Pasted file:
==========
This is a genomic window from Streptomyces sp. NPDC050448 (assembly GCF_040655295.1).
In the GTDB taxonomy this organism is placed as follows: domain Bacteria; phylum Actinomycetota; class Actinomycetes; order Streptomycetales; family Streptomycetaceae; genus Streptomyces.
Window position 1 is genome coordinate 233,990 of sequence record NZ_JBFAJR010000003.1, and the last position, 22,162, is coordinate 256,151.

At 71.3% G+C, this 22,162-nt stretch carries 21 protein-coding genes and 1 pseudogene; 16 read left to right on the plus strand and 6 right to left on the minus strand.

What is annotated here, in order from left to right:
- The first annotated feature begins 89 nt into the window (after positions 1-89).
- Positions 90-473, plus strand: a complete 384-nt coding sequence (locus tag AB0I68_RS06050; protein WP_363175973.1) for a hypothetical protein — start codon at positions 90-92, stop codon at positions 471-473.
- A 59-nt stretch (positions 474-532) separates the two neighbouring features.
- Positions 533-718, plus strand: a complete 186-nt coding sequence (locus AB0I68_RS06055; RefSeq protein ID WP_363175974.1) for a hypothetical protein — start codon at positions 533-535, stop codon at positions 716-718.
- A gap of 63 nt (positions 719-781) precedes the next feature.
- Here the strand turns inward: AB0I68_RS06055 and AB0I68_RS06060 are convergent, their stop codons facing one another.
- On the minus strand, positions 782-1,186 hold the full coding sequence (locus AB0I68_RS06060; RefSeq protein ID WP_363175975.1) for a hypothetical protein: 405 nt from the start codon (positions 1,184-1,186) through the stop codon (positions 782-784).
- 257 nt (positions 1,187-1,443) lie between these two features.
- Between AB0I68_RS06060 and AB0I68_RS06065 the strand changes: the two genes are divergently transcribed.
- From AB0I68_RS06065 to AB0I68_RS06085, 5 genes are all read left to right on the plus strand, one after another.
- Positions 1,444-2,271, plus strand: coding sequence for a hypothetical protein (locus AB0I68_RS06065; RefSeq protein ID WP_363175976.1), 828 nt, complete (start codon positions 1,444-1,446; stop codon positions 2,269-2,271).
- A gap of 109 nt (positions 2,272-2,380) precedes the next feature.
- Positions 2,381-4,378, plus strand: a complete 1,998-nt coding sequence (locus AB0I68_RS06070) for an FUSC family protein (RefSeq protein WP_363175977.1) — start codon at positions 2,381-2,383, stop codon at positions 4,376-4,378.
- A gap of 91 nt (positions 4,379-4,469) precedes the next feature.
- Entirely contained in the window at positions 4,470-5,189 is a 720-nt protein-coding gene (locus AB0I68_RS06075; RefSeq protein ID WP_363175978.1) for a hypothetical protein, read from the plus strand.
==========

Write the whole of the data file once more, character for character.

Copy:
This is a genomic window from Streptomyces sp. NPDC050448 (assembly GCF_040655295.1).
In the GTDB taxonomy this organism is placed as follows: domain Bacteria; phylum Actinomycetota; class Actinomycetes; order Streptomycetales; family Streptomycetaceae; genus Streptomyces.
Window position 1 is genome coordinate 233,990 of sequence record NZ_JBFAJR010000003.1, and the last position, 22,162, is coordinate 256,151.

At 71.3% G+C, this 22,162-nt stretch carries 21 protein-coding genes and 1 pseudogene; 16 read left to right on the plus strand and 6 right to left on the minus strand.

What is annotated here, in order from left to right:
- The first annotated feature begins 89 nt into the window (after positions 1-89).
- Positions 90-473, plus strand: a complete 384-nt coding sequence (locus tag AB0I68_RS06050; protein WP_363175973.1) for a hypothetical protein — start codon at positions 90-92, stop codon at positions 471-473.
- A 59-nt stretch (positions 474-532) separates the two neighbouring features.
- Positions 533-718, plus strand: a complete 186-nt coding sequence (locus AB0I68_RS06055; RefSeq protein ID WP_363175974.1) for a hypothetical protein — start codon at positions 533-535, stop codon at positions 716-718.
- A gap of 63 nt (positions 719-781) precedes the next feature.
- Here the strand turns inward: AB0I68_RS06055 and AB0I68_RS06060 are convergent, their stop codons facing one another.
- On the minus strand, positions 782-1,186 hold the full coding sequence (locus AB0I68_RS06060; RefSeq protein ID WP_363175975.1) for a hypothetical protein: 405 nt from the start codon (positions 1,184-1,186) through the stop codon (positions 782-784).
- 257 nt (positions 1,187-1,443) lie between these two features.
- Between AB0I68_RS06060 and AB0I68_RS06065 the strand changes: the two genes are divergently transcribed.
- From AB0I68_RS06065 to AB0I68_RS06085, 5 genes are all read left to right on the plus strand, one after another.
- Positions 1,444-2,271, plus strand: coding sequence for a hypothetical protein (locus AB0I68_RS06065; RefSeq protein ID WP_363175976.1), 828 nt, complete (start codon positions 1,444-1,446; stop codon positions 2,269-2,271).
- A gap of 109 nt (positions 2,272-2,380) precedes the next feature.
- Positions 2,381-4,378, plus strand: a complete 1,998-nt coding sequence (locus AB0I68_RS06070) for an FUSC family protein (RefSeq protein WP_363175977.1) — start codon at positions 2,381-2,383, stop codon at positions 4,376-4,378.
- A gap of 91 nt (positions 4,379-4,469) precedes the next feature.
- Entirely contained in the window at positions 4,470-5,189 is a 720-nt protein-coding gene (locus AB0I68_RS06075; RefSeq protein ID WP_363175978.1) for a hypothetical protein, read from the plus strand.